A district judge could consider Superintendent Pat Cooper’s request to bar three School Board members from voting in any termination proceedings against him on Tuesday morning — hours before Cooper’s employment hearing with the board, said Lane Roy, Cooper’s attorney.

Cooper filed suit in district court Monday asking a judge to disqualify board members Mark Babineaux, Tehmi Chassion and Hunter Beasley from voting during his employment hearing due to their alleged bias against him.

The lawsuit, which also asks the court to intervene in the board’s budget process, seeks an injunction to stop the Tuesday employment hearing pending a decision on the board members’ alleged biases.

District Judge Durwood Conque has been assigned the case. He could not be reached for comment Wednesday. However, School Board President Hunter Beasley confirmed that Tuesday morning was discussed as a potential hearing date.

The board is set to consider five formal charges against Cooper, which could lead to disciplinary action — including termination — during a hearing that is scheduled for 12:30 p.m. Tuesday at the School Board’s office.

If Cooper’s employment hearing proceeds, “it is believed that there is an excellent chance that Dr. Cooper will be terminated by the Board,” the lawsuit states.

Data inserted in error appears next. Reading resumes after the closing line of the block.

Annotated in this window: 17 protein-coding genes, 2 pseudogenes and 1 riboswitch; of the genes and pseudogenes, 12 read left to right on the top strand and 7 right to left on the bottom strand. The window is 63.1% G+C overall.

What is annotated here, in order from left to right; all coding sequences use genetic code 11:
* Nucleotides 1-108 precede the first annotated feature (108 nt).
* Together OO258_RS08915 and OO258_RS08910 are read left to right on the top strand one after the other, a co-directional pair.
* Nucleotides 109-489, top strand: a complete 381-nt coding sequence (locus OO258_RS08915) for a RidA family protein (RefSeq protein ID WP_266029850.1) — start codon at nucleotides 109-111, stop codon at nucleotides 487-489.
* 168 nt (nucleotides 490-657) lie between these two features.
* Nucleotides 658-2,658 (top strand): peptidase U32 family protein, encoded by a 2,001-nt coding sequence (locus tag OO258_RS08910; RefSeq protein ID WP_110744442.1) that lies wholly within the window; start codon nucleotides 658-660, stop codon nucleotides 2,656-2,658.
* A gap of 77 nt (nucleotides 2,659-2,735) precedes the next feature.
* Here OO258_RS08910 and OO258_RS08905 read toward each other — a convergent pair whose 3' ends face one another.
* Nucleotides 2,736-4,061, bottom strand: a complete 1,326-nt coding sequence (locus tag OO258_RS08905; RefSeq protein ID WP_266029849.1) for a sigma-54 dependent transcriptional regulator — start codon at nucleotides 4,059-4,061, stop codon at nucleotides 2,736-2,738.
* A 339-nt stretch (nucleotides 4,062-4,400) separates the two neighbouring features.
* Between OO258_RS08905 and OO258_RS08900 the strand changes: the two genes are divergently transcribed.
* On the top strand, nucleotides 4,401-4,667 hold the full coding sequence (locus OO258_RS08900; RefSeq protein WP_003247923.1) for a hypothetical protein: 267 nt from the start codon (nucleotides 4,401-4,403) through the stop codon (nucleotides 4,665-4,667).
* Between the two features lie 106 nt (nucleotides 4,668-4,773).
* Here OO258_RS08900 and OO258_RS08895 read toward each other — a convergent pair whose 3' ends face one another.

The lawsuit states the current board would not be able to appoint an interim or permanent replacement as superintendent past the end of their own term — which is Dec. 31.

Meanwhile, Cooper’s lawsuit alleges there is no budget in place for the school system because of board actions.

The board adopted a 2014-15 budget on Sept. 15, but recent information from the Louisiana Department of Education suggests the spending plan wasn’t legally adopted because the board made substantial changes to Cooper’s proposed budget — something that requires restarting the public review and hearing process.

“Without a superintendent, without a budget appropriately and legally drawn, the education of the Lafayette Parish students will be unalterably damaged,” the lawsuit stated.

Cooper’s claims mirror those in a lawsuit filed in federal court in August by Cajundome director Greg Davis. Davis’ lawsuit accused Babineaux and Chassion of bias against the superintendent, while Cooper also accuses Beasley.